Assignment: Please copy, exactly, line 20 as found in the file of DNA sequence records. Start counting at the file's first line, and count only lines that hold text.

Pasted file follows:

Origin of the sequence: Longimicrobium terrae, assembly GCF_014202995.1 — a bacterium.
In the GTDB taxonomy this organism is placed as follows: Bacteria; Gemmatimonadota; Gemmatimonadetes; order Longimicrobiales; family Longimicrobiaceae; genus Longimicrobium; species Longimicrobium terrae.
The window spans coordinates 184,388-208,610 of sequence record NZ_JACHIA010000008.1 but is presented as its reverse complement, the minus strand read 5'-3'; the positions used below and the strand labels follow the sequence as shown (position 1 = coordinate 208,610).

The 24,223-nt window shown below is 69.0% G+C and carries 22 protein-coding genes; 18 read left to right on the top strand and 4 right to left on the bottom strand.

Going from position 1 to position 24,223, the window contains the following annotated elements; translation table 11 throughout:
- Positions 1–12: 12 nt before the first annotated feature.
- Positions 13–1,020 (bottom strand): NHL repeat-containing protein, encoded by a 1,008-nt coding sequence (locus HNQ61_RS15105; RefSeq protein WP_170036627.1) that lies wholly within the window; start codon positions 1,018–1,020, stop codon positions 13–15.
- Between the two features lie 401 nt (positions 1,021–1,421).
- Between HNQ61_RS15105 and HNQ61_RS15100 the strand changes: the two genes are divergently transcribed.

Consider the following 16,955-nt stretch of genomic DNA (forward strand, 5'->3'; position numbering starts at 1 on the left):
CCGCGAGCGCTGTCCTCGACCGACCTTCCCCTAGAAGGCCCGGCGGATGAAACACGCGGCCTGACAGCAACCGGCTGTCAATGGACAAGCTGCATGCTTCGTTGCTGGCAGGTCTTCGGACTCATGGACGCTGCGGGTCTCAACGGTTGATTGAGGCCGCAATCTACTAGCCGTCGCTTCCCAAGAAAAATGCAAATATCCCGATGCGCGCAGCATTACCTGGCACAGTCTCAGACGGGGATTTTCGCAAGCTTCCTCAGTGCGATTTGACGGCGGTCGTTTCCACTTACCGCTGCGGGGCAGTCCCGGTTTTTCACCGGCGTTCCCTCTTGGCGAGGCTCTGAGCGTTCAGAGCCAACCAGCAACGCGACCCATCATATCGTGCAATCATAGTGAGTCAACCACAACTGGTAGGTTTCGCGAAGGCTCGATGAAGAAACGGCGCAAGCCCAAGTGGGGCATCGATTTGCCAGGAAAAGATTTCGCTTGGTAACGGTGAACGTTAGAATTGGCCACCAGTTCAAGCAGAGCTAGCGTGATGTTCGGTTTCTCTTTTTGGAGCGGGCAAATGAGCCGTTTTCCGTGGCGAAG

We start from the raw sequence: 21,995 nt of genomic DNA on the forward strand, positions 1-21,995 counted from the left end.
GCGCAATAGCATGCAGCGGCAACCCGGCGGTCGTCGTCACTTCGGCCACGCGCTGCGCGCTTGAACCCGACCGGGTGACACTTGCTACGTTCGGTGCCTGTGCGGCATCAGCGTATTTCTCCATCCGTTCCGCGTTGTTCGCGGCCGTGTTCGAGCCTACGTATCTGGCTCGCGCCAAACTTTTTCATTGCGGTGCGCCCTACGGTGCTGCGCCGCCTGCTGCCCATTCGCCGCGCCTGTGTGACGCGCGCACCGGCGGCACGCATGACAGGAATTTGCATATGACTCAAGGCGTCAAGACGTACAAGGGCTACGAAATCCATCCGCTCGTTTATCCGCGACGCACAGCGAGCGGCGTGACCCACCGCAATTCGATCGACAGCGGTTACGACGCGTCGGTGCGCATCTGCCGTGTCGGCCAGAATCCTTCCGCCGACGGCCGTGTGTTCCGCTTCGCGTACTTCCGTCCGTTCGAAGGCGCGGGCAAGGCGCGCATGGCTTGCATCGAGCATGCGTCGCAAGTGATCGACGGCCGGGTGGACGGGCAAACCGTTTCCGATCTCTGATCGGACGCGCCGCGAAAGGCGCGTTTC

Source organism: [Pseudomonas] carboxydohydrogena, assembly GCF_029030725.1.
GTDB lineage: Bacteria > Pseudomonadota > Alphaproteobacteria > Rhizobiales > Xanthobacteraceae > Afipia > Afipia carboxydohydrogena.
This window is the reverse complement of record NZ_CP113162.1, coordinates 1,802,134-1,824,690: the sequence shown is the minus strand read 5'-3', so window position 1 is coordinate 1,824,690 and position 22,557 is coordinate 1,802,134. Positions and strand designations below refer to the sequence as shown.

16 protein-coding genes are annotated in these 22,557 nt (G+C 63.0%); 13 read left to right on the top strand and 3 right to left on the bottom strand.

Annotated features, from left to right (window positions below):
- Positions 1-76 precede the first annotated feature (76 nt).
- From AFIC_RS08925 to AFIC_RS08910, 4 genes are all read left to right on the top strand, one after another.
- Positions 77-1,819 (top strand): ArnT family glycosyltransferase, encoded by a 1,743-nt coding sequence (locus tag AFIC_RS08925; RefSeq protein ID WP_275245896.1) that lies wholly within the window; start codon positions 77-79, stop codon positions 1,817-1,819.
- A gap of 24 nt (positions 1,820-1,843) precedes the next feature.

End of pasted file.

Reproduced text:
- From AFIC_RS08925 to AFIC_RS08910, 4 genes are all read left to right on the top strand, one after another.